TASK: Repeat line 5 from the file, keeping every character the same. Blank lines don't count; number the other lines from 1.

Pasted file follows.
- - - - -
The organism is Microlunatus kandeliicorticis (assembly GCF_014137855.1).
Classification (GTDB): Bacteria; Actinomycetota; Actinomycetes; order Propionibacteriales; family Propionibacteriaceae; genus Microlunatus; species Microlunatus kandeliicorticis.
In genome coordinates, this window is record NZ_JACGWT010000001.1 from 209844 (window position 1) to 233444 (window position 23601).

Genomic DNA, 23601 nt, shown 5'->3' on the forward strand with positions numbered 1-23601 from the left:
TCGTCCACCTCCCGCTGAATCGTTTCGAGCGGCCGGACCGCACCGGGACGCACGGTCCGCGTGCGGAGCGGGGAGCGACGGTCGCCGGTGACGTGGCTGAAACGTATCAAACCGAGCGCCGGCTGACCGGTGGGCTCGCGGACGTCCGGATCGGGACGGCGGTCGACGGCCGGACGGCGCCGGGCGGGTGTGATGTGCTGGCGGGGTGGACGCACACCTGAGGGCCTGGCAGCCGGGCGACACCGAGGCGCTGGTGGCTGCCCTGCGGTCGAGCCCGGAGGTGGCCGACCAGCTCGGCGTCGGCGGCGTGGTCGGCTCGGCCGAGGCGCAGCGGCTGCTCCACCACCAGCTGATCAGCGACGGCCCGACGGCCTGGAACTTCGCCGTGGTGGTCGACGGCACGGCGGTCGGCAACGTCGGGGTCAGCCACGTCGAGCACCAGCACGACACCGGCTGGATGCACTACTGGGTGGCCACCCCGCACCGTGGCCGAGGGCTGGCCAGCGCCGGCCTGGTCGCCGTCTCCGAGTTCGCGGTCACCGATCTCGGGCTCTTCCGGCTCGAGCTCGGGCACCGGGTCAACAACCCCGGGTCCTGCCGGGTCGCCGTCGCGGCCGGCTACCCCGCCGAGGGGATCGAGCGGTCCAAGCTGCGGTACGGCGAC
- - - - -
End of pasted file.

TCGTCCACCTCCCGCTGAATCGTTTCGAGCGGCCGGACCGCACCGGGACGCACGGTCCGCGTGCGGAGCGGGGAGCGACGGTCGCCGGTGACGTGGCTGAAACGTATCAAACCGAGCGCCGGCTGACCGGTGGGCTCGCGGACGTCCGGATCGGGACGGCGGTCGACGGCCGGACGGCGCCGGGCGGGTGTGATGTGCTGGCGGGGTGGACGCACACCTGAGGGCCTGGCAGCCGGGCGACACCGAGGCGCTGGTGGCTGCCCTGCGGTCGAGCCCGGAGGTGGCCGACCAGCTCGGCGTCGGCGGCGTGGTCGGCTCGGCCGAGGCGCAGCGGCTGCTCCACCACCAGCTGATCAGCGACGGCCCGACGGCCTGGAACTTCGCCGTGGTGGTCGACGGCACGGCGGTCGGCAACGTCGGGGTCAGCCACGTCGAGCACCAGCACGACACCGGCTGGATGCACTACTGGGTGGCCACCCCGCACCGTGGCCGAGGGCTGGCCAGCGCCGGCCTGGTCGCCGTCTCCGAGTTCGCGGTCACCGATCTCGGGCTCTTCCGGCTCGAGCTCGGGCACCGGGTCAACAACCCCGGGTCCTGCCGGGTCGCCGTCGCGGCCGGCTACCCCGCCGAGGGGATCGAGCGGTCCAAGCTGCGGTACGGCGAC